, 2022-08-03 11:56:00,
The question of ‘DNA fingerprinting’ came to the fore during the high profile investigation of the industry in 2015 led by then New York Attorney General Eric Schneiderman. Based on work done at the University of Guelph by Steven Newmaster, PhD, Schneiderman alleged that botanical supplements sold by several prominent manufacturers were either understrength, mislabeled or contained various contaminants.
DNA testing started out under a cloud
Industry stakeholders were quick to respond that Newmaster’s work was rife with errors and that the DNA tests had been misapplied and their results mischaracterized. One major criticism was that many of the products besmirched by Schneiderman were based on extracts, which could be expected to contain little to none of the intact DNA of the parent plant, while they might still test positive for stray bits of DNA from other things, such as the houseplant in the lobby of the testing lab. The existing DNA tests available in 2013 were incapable of saying much about the quantity of a material present, but this was something that Schneiderman never admitted publicly.
The manufacturers, led by GNC, eventually came to an agreement with Schneiderman in which it was more or less baldy stated that there was nothing wrong with the products in question. The NYAG office essentially chose to move on and let the matter drop rather than admit a mistake.
Scientific competence, ethics called into question
In the meantime, the veracity of Newmaster’s 2013 paper has come under heavy fire. Last summer a 43-page allegation letter was sent to the University of Guelph by eight researchers from UG, the University of Toronto, the University of British Columbia, and Stanford University calling for the retraction of the paper.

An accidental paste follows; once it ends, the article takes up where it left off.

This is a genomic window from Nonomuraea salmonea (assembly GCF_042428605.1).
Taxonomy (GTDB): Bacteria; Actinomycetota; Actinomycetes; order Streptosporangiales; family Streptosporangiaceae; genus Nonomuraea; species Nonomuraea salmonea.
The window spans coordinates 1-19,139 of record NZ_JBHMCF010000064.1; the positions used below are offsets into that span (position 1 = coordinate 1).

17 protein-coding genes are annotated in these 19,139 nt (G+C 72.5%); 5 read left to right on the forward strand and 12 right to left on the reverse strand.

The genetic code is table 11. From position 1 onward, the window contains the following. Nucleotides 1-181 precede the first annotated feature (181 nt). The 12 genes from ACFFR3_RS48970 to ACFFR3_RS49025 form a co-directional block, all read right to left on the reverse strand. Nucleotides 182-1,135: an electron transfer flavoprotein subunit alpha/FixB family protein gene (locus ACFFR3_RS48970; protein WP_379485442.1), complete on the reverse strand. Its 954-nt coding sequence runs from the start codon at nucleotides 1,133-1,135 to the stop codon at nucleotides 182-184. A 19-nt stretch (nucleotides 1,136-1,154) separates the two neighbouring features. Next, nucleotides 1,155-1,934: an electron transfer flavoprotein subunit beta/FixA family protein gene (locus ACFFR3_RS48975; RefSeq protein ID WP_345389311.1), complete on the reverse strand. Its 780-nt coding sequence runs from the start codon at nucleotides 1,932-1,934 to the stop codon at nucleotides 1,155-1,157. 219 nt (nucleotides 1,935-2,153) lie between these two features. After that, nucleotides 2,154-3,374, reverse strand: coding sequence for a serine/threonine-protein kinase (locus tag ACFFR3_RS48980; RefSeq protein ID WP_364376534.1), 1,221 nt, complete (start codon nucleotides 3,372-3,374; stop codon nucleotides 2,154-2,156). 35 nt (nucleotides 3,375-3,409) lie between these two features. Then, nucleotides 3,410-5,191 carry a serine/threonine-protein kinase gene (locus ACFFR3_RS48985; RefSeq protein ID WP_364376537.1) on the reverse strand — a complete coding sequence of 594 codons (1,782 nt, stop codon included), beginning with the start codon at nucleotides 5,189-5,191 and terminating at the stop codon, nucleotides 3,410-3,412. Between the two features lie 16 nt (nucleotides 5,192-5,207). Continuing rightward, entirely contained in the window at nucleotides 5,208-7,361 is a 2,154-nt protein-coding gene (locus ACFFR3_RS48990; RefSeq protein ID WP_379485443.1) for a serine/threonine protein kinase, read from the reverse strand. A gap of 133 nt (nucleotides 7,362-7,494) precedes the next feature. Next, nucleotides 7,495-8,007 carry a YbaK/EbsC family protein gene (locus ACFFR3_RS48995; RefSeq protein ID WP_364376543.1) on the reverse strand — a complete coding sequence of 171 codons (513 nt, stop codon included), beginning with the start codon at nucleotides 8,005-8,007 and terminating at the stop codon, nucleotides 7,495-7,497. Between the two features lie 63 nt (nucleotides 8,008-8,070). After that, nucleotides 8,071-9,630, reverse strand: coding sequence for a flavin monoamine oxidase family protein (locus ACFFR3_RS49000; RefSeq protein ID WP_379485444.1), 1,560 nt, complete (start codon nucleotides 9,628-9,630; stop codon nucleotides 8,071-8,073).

A University of Guelph panel concluded that even though Newmaster “displayed a pattern of poor judgement and failed to apply the standards reasonably expected in research activity in his discipline,” there was still “insufficient evidence” for charges of scientific misconduct against him. The 2013 paper is still under investigation by the open access journal BMC Medicine. A spokesperson for the journal, which is part of the Springer Nature group, earlier this year confirmed to NutraIngredients-USA the issue is being considered carefully but could not say when the review would be completed.
Another of Newmaster’s DNA-related papers published in a different journal was…
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